A newly registered nurse working in London said they had “definitely” seen an increase in absences from nurses needing to isolate.
“They continue to be pushed past the point of exhaustion and these pressures are no longer sustainable”
“Multiple members of my team have had to take time off due to contact with Covid cases or testing positive themselves which then leads to an increase in pressure on those senior having to orchestrate a drop in staffing levels and also those still able to work and having to pick up the pace with less staff to help,” the nurse told Nursing Times.
They said they had limited how often they were going out of the house beyond going to work, in a bid to protect their patients from Covid-19, but this was leaving them feeling isolated and affecting their mental health.
While other people were encouraged to work at home, the nurse said it had been “really difficult” for those in frontline clinical roles to keep their morale up in recent weeks.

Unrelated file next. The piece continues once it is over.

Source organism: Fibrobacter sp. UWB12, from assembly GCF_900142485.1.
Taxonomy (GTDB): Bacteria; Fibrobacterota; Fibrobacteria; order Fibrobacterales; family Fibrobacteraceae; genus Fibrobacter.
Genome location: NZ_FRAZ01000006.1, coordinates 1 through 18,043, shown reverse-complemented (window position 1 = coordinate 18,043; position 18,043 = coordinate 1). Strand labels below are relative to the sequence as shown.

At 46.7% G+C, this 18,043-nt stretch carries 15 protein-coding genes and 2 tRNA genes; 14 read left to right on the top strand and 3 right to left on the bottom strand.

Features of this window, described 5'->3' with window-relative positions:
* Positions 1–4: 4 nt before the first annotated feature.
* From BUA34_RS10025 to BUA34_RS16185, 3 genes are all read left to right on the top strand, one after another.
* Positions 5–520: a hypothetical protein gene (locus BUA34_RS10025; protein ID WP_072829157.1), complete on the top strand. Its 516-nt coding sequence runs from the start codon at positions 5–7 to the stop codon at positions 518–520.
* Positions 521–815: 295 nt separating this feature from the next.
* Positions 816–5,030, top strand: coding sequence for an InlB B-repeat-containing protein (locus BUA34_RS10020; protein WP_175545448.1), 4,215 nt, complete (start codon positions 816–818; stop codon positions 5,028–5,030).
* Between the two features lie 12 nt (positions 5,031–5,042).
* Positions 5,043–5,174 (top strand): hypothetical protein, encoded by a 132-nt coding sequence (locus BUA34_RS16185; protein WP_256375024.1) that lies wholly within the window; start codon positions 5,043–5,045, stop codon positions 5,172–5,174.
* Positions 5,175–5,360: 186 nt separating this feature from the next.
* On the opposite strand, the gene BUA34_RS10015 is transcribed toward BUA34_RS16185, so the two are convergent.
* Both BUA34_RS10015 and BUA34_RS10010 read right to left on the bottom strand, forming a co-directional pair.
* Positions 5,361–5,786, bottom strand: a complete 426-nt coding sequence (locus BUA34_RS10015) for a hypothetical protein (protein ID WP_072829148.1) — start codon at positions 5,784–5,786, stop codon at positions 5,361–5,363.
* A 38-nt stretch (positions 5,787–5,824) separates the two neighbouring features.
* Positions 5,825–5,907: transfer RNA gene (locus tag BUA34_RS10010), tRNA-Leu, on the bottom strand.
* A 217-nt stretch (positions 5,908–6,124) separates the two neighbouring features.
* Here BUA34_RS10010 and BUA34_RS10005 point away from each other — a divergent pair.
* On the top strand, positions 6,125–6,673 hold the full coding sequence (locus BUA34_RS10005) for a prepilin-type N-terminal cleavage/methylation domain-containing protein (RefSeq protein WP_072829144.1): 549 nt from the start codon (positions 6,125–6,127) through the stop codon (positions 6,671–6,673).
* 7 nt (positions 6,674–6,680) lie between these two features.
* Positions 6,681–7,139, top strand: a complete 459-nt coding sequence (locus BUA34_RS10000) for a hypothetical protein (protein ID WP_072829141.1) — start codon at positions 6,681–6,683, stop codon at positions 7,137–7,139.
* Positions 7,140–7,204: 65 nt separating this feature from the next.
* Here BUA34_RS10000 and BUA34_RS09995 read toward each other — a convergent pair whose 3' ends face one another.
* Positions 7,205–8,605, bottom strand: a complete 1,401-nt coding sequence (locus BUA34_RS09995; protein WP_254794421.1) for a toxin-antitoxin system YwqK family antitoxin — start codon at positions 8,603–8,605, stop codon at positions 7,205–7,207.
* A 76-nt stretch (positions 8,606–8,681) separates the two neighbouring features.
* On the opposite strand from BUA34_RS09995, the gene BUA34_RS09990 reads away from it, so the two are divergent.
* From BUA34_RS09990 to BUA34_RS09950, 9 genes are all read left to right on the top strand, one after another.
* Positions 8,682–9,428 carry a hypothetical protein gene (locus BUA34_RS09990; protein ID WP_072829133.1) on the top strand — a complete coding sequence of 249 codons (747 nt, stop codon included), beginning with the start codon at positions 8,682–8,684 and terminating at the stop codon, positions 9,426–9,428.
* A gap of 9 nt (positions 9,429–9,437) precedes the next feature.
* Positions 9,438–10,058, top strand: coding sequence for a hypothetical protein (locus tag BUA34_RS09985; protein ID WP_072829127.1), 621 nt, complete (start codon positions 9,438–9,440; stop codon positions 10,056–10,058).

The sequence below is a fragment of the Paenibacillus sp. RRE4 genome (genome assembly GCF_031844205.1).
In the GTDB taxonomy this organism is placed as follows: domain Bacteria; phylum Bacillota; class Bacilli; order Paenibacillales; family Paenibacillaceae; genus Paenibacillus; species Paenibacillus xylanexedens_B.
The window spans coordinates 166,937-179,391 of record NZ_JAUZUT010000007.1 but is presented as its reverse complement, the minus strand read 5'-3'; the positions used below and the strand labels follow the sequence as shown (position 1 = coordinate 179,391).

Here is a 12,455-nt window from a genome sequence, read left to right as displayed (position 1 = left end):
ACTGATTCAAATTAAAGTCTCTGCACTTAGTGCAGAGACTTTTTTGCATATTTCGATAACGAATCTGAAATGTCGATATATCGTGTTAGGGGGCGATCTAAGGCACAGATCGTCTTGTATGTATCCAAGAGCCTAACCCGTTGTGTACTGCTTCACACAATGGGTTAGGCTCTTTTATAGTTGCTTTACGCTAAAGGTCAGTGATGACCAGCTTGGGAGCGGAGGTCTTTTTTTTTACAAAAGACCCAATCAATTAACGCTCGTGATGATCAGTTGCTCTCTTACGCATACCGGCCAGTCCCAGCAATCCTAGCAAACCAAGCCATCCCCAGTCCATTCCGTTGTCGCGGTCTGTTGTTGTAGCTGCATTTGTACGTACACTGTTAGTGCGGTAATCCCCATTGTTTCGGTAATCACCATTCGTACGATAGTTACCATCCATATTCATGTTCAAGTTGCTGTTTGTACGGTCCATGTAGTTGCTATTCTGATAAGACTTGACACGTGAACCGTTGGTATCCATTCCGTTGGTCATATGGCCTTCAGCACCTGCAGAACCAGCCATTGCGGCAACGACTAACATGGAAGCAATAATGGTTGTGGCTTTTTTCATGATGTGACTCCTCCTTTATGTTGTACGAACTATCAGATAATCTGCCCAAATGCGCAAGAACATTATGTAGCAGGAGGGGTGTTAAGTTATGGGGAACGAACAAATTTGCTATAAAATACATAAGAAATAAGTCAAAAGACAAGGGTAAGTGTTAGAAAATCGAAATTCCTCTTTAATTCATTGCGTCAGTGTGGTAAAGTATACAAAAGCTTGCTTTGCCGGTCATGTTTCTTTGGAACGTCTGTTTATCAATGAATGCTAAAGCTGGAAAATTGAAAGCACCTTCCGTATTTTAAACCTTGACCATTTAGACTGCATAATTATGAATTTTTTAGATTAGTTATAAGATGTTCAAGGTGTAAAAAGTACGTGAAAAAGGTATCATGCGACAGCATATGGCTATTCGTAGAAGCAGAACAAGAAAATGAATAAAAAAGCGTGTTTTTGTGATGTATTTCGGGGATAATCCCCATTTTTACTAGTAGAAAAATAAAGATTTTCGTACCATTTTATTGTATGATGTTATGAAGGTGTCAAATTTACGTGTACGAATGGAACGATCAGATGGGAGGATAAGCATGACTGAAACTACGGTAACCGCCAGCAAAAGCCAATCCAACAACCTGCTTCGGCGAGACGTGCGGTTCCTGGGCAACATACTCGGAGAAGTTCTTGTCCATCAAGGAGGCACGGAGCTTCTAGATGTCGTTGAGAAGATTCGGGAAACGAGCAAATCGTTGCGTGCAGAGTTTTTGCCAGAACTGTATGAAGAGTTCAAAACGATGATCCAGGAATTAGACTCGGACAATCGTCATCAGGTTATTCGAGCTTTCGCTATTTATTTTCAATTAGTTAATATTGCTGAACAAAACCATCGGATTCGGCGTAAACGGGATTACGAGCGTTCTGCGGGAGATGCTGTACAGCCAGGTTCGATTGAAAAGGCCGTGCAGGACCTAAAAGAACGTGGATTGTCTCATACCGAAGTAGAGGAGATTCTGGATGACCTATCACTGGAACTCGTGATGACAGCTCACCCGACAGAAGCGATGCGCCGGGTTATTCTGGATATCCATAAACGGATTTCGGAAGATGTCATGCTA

“It has felt like a regression back to March 2020, except for the fact that in March 2020 I felt a lot more hopeful than I do now,” they added.
They said with the booster vaccination programme and potentially more restrictions the situation would “hopefully” ease, however they were concerned that the public may not accept new lockdown measures, particularly following allegations of rule-breaking gatherings at No 10.
A mental health nurse working in London said they had also seen a rise in Covid-19-related staff absences in their workplace.
However, they stressed that there was already a “staffing crisis” before the pandemic due to “years of insufficient renumeration and recognition of our work”.
“The government focus should be on adequate pay to ensure we combat the staffing crisis in the NHS, not solely on the impact of Covid restrictions, as this shifts the blame and doesn’t hold them accountable,” the nurse told Nursing Times.
The latest seven-day case rate for London, which covers the period ending 15 December, shows a 134% increase in cases from the previous seven days. For the UK as a whole the increase was 41%.